Jazz masters and living legends in a rare Austin performance
Epistrophy Arts is incredibly proud to present a duo performance by two masters in modern jazz and creative music.
Andrew Cyrille studied at the Julliard and Hartnett schools of music emerging to professional gigs with such noted legends as Mary Lou Williams, and Coleman Hawkins. In 1964, Cyrille formed an eleven year association with pianist, Cecil Taylor, establishing himself as “one of the most instinctively, musically, inventive drummers of the era.” Since 1969, Cyrille has worked with many notable dance groups, most recently with Cleo Parker Robinson and her dance company. He has organized several percussion groups including Dialogue of the Drums, Pieces of Time, Weights and Measures, which featured distinguished artists such as Kenny Clark, Milford Graves, Famoudou Don Moye, Michael Carvin, Victor Lewis, Ghanian drummer, Obo Addy and Haitian drummer, Frisner Augustin. He has toured internationally with renowned Russian percussionist, Vladimir Tarasov. He has also worked with some of the leading proponents of contemporary music such as Richard Muhal Abrams, John Carter, Walt Dickerson and David Murray. Cyrille has been artist-in-residence at Antioch College and is currently on faculty at The New School University for Jazz & Contemporary Music in New York City. His sterling work has earned him several grants and awards including funding from the NEA, Meet the Composer and a Guggenheim Fellowship for composition.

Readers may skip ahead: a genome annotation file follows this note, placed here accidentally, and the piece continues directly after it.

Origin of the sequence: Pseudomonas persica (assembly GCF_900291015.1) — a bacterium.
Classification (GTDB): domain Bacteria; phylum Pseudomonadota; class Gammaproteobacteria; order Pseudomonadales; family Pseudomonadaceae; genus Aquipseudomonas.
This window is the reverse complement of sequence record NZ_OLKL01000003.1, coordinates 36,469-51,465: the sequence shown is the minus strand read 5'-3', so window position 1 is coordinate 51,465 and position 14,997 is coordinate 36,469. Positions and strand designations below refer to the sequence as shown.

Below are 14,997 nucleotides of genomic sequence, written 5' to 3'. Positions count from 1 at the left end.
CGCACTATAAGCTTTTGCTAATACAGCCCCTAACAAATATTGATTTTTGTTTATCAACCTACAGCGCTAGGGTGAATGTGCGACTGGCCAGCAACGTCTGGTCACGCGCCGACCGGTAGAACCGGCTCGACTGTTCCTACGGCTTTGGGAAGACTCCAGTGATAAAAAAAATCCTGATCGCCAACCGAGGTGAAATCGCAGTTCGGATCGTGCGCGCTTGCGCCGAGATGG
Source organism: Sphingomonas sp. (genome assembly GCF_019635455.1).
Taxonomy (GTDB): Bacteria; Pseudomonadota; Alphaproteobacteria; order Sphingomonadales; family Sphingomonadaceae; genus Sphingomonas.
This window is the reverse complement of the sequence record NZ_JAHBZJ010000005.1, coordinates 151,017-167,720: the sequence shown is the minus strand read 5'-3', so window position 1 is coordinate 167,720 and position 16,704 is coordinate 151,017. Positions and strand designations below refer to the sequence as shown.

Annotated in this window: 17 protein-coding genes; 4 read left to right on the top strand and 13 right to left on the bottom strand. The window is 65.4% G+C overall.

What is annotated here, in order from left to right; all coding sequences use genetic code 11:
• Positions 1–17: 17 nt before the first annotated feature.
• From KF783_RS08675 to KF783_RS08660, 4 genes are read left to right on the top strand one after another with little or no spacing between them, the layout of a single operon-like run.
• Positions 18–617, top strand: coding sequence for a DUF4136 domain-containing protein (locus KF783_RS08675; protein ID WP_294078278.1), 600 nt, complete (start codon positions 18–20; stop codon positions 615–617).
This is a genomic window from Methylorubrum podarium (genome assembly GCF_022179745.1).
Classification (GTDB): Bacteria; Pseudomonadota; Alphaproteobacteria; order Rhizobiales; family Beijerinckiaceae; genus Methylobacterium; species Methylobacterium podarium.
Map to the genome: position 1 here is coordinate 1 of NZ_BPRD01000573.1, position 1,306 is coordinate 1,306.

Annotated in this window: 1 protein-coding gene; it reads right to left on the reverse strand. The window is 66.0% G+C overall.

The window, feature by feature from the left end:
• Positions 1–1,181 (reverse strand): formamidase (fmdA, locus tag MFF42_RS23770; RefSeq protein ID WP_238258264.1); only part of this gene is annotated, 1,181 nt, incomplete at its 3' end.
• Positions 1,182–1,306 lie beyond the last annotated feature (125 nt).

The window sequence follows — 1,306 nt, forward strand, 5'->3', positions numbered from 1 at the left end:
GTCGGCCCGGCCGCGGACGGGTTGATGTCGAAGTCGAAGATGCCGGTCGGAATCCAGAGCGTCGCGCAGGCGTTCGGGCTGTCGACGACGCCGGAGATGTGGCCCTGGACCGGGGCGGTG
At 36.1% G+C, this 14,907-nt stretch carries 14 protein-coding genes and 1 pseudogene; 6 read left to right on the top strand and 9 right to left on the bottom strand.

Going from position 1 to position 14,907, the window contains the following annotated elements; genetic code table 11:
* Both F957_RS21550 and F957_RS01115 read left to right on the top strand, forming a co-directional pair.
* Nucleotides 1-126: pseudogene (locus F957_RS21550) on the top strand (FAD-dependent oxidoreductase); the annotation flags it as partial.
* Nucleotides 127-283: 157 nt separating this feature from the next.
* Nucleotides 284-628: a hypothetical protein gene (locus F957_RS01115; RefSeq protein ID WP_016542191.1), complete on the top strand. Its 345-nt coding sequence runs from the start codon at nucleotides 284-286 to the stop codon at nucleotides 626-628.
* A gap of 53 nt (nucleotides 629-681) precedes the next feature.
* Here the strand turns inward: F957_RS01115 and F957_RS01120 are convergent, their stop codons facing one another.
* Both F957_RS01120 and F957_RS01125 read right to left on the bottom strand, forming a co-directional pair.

Texas-born Billy Harper is “one of a generation of Coltrane-influenced tenor saxophonists” with a distinctively stern, hard-as-nails sound on his instrument.
Harper has played with some of jazz’s greatest drummers; he served with Art Blakey’s Messengers for two years (1968–70); he played very briefly with Elvin Jones (1970), he played with the Thad Jones/ Mel Lewis Orchestra in the 1970s, and was a member of Max Roach’s band in the late 1970s. He has also been a frequent member of Randy Weston’s ensembles, and in 2013 they recorded their first album as a duo, entitled The Roots of the Blues. Harper performed on Gil Evans’ 1973 album Svengali, and contributed two of the most-performed tunes in the band’s repertoire: “Priestess” and “Thoroughbred”.
Harper’s 1973 album Capra Black “remains one of the seminal recordings of jazz’s black consciousness movement–a profoundly spiritual effort that channels both the intellectual complexity of the avant-garde as well as the emotional potency of gospel.” The Italian jazz label Black Saint was launched with Harper’s 1975 album Black Saint. His later releases have mostly been on SteepleChase and Evidence.
This project is supported in part by individual contributors and the Cultural Arts Division of the City of Austin Economic Development Department.
Cyrille photo by Shawn Brackbill